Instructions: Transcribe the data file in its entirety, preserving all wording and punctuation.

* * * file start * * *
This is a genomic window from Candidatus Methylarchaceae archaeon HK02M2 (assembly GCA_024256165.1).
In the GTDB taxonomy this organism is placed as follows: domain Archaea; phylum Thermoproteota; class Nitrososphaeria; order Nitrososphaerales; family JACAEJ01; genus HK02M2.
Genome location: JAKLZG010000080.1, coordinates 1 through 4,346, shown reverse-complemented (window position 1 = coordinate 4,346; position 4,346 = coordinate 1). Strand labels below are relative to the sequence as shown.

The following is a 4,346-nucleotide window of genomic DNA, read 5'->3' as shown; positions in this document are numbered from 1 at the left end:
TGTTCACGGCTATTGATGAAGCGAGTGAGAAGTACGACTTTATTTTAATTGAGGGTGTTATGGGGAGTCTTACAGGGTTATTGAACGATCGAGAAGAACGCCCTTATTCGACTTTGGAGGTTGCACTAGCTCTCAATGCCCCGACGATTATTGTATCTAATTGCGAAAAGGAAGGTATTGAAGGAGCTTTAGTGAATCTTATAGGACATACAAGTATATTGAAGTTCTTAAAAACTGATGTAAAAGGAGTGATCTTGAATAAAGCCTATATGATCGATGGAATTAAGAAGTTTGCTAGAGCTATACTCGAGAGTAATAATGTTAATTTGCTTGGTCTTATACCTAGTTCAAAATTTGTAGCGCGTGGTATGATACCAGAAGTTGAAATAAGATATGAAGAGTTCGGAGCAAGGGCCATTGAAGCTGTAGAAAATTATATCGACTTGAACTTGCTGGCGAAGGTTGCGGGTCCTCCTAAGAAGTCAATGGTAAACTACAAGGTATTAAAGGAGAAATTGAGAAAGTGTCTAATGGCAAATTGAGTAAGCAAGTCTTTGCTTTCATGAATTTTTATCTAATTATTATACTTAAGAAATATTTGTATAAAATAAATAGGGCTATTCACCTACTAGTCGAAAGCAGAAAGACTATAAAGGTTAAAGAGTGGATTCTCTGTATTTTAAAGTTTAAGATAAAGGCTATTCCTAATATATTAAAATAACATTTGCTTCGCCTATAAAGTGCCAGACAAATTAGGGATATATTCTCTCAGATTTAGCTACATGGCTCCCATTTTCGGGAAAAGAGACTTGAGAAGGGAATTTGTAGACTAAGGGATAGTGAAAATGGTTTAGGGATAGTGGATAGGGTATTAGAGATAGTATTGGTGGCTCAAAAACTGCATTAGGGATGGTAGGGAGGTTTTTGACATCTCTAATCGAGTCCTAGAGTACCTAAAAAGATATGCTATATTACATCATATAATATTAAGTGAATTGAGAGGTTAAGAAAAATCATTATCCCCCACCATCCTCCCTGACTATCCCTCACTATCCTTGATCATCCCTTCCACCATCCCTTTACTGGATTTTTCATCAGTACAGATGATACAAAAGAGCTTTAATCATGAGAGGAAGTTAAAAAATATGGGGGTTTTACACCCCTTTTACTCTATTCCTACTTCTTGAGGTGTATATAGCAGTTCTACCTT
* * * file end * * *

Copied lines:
This is a genomic window from Candidatus Methylarchaceae archaeon HK02M2 (assembly GCA_024256165.1).
In the GTDB taxonomy this organism is placed as follows: domain Archaea; phylum Thermoproteota; class Nitrososphaeria; order Nitrososphaerales; family JACAEJ01; genus HK02M2.
Genome location: JAKLZG010000080.1, coordinates 1 through 4,346, shown reverse-complemented (window position 1 = coordinate 4,346; position 4,346 = coordinate 1). Strand labels below are relative to the sequence as shown.

The following is a 4,346-nucleotide window of genomic DNA, read 5'->3' as shown; positions in this document are numbered from 1 at the left end:
TGTTCACGGCTATTGATGAAGCGAGTGAGAAGTACGACTTTATTTTAATTGAGGGTGTTATGGGGAGTCTTACAGGGTTATTGAACGATCGAGAAGAACGCCCTTATTCGACTTTGGAGGTTGCACTAGCTCTCAATGCCCCGACGATTATTGTATCTAATTGCGAAAAGGAAGGTATTGAAGGAGCTTTAGTGAATCTTATAGGACATACAAGTATATTGAAGTTCTTAAAAACTGATGTAAAAGGAGTGATCTTGAATAAAGCCTATATGATCGATGGAATTAAGAAGTTTGCTAGAGCTATACTCGAGAGTAATAATGTTAATTTGCTTGGTCTTATACCTAGTTCAAAATTTGTAGCGCGTGGTATGATACCAGAAGTTGAAATAAGATATGAAGAGTTCGGAGCAAGGGCCATTGAAGCTGTAGAAAATTATATCGACTTGAACTTGCTGGCGAAGGTTGCGGGTCCTCCTAAGAAGTCAATGGTAAACTACAAGGTATTAAAGGAGAAATTGAGAAAGTGTCTAATGGCAAATTGAGTAAGCAAGTCTTTGCTTTCATGAATTTTTATCTAATTATTATACTTAAGAAATATTTGTATAAAATAAATAGGGCTATTCACCTACTAGTCGAAAGCAGAAAGACTATAAAGGTTAAAGAGTGGATTCTCTGTATTTTAAAGTTTAAGATAAAGGCTATTCCTAATATATTAAAATAACATTTGCTTCGCCTATAAAGTGCCAGACAAATTAGGGATATATTCTCTCAGATTTAGCTACATGGCTCCCATTTTCGGGAAAAGAGACTTGAGAAGGGAATTTGTAGACTAAGGGATAGTGAAAATGGTTTAGGGATAGTGGATAGGGTATTAGAGATAGTATTGGTGGCTCAAAAACTGCATTAGGGATGGTAGGGAGGTTTTTGACATCTCTAATCGAGTCCTAGAGTACCTAAAAAGATATGCTATATTACATCATATAATATTAAGTGAATTGAGAGGTTAAGAAAAATCATTATCCCCCACCATCCTCCCTGACTATCCCTCACTATCCTTGATCATCCCTTCCACCATCCCTTTACTGGATTTTTCATCAGTACAGATGATACAAAAGAGCTTTAATCATGAGAGGAAGTTAAAAAATATGGGGGTTTTACACCCCTTTTACTCTATTCCTACTTCTTGAGGTGTATATAGCAGTTCTACCTT